Raw steel production in the country’s Great Lakes region dipped to 627,000 tons, and overall U.S. output inched down by 0.27 percent in the week that ended Saturday, according to an American Iron and Steel Institute estimate.
Great Lakes production declined by 7,000 tons, or 1.1 percent percent, and remained lower than normal. Steel production dropped by more 100,000 tons in early April the after U.S. Steel idled blast furnaces at Gary Works, the nation’s largest steel mill, because of difficulty bringing raw materials across the icy Great Lakes.
Last year, Great Lakes steel production was typically in the range of 650,000 to 700,000 tons a week.
Most of the raw steel production in the Great Lakes region takes place in Indiana and the Chicago area.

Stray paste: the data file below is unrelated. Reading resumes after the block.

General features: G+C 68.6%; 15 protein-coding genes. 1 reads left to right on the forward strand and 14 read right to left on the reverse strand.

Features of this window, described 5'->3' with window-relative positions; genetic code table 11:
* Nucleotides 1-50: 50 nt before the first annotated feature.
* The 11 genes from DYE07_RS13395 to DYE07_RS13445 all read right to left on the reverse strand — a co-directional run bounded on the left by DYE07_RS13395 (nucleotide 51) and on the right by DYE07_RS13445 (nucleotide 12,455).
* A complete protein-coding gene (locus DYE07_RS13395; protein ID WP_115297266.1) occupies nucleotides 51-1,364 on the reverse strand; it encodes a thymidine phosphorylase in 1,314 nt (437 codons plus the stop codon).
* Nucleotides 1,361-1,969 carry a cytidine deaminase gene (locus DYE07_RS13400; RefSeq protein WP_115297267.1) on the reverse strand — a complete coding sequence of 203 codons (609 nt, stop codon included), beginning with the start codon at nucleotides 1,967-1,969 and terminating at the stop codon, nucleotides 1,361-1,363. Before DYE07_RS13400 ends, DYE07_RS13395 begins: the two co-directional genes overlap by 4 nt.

Production in the Southern District, typically the country’s second biggest steel-producing region, rose to 670,000 tons, up from 653,000 tons a week earlier.
Total domestic raw steel production last week was about 1.838 million tons, down from 1.843 million tons a week earlier.
U.S. steel mills had a capacity utilization rate of 76.4 percent last week, down from 76.6 percent a week earlier. The capacity utilization rate had been 76.5 percent at the same time last year.
Domestic mills have produced an estimated 35.7 million tons of steel this year, a 0.7 percent decrease from the 36 million tons produced during the same period last year.
U.S. steel mills shipped 8.3 million net tons in March, a 9.4 percent increase over February and a 5.2 percent increase over last year. Year-to-date shipments have reached 23.8 million net tons, a 1.2 percent increase over the first three months of last year.